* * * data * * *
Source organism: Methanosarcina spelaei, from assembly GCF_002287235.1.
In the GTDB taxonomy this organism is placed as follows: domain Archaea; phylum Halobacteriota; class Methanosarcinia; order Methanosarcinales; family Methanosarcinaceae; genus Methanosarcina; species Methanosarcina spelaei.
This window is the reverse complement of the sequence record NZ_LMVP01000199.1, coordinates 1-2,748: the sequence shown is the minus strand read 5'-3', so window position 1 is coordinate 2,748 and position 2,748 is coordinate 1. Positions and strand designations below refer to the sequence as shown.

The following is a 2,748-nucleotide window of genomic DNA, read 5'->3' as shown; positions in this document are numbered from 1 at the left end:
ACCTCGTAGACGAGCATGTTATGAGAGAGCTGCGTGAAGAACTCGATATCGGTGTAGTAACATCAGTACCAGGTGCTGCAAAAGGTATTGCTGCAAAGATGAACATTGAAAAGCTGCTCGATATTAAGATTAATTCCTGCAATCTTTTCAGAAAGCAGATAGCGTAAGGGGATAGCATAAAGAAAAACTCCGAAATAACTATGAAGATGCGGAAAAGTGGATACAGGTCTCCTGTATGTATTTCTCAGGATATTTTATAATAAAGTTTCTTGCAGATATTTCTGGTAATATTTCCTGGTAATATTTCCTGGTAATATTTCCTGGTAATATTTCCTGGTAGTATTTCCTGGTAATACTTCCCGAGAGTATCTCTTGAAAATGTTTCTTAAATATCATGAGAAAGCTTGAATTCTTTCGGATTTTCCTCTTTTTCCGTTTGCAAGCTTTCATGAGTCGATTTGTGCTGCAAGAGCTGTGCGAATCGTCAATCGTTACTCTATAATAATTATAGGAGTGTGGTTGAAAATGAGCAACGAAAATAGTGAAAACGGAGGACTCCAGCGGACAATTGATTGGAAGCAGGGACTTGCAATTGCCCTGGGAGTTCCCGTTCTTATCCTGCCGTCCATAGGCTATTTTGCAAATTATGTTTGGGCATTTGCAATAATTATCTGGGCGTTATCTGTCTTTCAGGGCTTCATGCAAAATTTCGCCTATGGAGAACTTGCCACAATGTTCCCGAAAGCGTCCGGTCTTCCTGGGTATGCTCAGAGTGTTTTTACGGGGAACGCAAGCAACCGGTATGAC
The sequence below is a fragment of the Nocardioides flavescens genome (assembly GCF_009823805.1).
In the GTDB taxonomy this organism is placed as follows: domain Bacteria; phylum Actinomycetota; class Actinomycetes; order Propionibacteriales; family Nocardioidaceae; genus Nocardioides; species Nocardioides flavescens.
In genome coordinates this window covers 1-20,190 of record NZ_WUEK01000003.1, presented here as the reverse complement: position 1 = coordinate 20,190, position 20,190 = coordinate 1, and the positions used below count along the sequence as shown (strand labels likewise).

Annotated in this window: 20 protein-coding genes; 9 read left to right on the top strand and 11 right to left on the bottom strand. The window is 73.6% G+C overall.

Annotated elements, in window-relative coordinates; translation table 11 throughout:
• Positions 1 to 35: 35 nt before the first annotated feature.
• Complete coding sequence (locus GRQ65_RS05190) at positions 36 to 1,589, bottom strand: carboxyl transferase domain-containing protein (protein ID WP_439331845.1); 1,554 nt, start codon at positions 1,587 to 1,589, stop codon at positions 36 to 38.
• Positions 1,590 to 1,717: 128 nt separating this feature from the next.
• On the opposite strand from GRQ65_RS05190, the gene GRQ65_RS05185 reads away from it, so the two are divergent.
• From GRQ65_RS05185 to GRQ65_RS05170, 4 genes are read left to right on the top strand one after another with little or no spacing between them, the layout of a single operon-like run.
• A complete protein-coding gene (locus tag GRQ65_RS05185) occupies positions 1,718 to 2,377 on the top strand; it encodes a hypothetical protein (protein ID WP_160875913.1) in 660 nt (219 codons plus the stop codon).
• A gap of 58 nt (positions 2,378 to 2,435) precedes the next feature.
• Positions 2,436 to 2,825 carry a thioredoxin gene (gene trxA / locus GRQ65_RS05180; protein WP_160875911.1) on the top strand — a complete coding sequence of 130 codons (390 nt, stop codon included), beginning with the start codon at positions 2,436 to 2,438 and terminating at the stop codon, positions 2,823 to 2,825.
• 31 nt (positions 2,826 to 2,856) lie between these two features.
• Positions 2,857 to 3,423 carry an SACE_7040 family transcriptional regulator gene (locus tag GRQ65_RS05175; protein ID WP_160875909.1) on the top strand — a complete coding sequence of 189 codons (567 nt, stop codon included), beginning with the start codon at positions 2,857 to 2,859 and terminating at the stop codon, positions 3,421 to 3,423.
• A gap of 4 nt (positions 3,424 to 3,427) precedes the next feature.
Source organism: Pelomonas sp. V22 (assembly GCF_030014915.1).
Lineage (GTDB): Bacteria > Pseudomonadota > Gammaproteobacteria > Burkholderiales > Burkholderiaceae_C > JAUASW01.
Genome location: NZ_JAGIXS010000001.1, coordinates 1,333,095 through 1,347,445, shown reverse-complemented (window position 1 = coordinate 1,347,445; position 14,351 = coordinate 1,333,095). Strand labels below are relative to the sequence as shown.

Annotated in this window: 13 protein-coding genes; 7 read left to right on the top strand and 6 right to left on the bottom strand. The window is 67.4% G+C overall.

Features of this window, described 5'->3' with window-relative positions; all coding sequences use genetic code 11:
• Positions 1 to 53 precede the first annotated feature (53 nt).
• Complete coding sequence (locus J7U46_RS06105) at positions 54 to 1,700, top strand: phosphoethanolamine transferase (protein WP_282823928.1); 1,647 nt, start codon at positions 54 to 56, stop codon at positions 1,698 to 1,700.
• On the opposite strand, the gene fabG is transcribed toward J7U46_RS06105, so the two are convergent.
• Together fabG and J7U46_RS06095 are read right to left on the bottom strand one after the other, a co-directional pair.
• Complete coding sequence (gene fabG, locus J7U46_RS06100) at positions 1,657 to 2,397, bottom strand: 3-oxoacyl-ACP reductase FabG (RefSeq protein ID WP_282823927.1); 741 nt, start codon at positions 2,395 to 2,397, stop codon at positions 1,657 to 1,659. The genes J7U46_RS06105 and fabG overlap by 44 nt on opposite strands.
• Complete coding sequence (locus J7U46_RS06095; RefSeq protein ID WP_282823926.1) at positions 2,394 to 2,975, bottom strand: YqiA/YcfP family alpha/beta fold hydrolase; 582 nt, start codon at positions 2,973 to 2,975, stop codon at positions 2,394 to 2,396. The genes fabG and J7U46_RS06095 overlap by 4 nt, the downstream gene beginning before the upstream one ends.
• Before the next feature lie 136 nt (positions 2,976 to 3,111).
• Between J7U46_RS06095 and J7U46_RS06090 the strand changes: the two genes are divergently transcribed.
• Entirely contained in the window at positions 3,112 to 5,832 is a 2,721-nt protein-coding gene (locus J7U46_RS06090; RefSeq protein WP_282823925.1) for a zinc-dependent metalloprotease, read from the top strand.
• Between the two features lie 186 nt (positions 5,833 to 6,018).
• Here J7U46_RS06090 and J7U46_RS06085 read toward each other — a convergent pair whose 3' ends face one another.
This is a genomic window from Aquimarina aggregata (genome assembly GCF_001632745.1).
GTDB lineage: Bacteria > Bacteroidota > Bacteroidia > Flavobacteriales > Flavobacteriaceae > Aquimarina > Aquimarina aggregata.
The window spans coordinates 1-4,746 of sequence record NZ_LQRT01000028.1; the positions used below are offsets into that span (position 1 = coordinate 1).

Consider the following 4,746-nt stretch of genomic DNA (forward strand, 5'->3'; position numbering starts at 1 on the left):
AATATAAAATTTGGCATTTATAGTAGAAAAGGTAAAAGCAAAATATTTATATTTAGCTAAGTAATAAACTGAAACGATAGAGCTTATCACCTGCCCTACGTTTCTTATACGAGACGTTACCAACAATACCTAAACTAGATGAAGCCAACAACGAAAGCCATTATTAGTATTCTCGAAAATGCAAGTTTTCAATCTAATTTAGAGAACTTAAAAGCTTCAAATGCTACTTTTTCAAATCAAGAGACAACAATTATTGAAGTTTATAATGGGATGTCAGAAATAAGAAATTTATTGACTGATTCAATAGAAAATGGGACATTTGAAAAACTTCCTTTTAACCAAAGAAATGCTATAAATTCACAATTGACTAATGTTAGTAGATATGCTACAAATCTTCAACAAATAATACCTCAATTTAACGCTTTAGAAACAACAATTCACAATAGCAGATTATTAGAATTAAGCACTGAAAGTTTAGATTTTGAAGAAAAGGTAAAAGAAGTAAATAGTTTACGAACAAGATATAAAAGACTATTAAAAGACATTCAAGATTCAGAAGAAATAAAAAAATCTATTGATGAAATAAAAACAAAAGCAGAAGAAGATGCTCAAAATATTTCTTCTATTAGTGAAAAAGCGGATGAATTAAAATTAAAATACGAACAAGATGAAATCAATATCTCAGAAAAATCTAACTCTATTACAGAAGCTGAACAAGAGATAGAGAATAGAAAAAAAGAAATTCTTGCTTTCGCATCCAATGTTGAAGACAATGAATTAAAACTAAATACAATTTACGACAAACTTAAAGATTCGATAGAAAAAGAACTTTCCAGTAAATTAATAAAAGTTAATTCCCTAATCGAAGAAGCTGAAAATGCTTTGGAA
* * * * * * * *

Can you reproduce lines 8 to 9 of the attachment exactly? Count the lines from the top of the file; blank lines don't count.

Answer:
In genome coordinates this window covers 1-20,190 of record NZ_WUEK01000003.1, presented here as the reverse complement: position 1 = coordinate 20,190, position 20,190 = coordinate 1, and the positions used below count along the sequence as shown (strand labels likewise).

Annotated in this window: 20 protein-coding genes; 9 read left to right on the top strand and 11 right to left on the bottom strand. The window is 73.6% G+C overall.